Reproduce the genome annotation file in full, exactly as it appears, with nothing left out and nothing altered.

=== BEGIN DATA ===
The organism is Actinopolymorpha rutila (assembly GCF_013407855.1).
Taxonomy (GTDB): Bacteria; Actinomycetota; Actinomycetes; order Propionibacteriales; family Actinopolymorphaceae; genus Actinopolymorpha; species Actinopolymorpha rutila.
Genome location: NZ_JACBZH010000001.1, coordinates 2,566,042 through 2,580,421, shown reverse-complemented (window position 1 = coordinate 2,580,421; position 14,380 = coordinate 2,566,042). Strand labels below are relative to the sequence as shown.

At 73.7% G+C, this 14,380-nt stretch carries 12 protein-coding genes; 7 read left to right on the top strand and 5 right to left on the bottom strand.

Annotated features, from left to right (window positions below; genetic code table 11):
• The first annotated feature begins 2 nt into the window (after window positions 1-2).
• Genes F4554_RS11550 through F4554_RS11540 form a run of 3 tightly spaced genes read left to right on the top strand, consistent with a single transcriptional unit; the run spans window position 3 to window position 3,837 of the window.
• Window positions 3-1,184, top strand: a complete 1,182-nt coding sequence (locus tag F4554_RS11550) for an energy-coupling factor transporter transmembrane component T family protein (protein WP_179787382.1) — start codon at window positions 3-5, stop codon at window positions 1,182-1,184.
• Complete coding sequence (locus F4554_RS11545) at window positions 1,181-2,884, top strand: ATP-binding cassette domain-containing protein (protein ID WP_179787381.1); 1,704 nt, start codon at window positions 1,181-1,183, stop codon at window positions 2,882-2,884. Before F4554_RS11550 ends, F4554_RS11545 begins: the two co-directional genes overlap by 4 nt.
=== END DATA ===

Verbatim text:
The organism is Actinopolymorpha rutila (assembly GCF_013407855.1).
Taxonomy (GTDB): Bacteria; Actinomycetota; Actinomycetes; order Propionibacteriales; family Actinopolymorphaceae; genus Actinopolymorpha; species Actinopolymorpha rutila.
Genome location: NZ_JACBZH010000001.1, coordinates 2,566,042 through 2,580,421, shown reverse-complemented (window position 1 = coordinate 2,580,421; position 14,380 = coordinate 2,566,042). Strand labels below are relative to the sequence as shown.

At 73.7% G+C, this 14,380-nt stretch carries 12 protein-coding genes; 7 read left to right on the top strand and 5 right to left on the bottom strand.

Annotated features, from left to right (window positions below; genetic code table 11):
• The first annotated feature begins 2 nt into the window (after window positions 1-2).
• Genes F4554_RS11550 through F4554_RS11540 form a run of 3 tightly spaced genes read left to right on the top strand, consistent with a single transcriptional unit; the run spans window position 3 to window position 3,837 of the window.
• Window positions 3-1,184, top strand: a complete 1,182-nt coding sequence (locus tag F4554_RS11550) for an energy-coupling factor transporter transmembrane component T family protein (protein WP_179787382.1) — start codon at window positions 3-5, stop codon at window positions 1,182-1,184.
• Complete coding sequence (locus F4554_RS11545) at window positions 1,181-2,884, top strand: ATP-binding cassette domain-containing protein (protein ID WP_179787381.1); 1,704 nt, start codon at window positions 1,181-1,183, stop codon at window positions 2,882-2,884. Before F4554_RS11550 ends, F4554_RS11545 begins: the two co-directional genes overlap by 4 nt.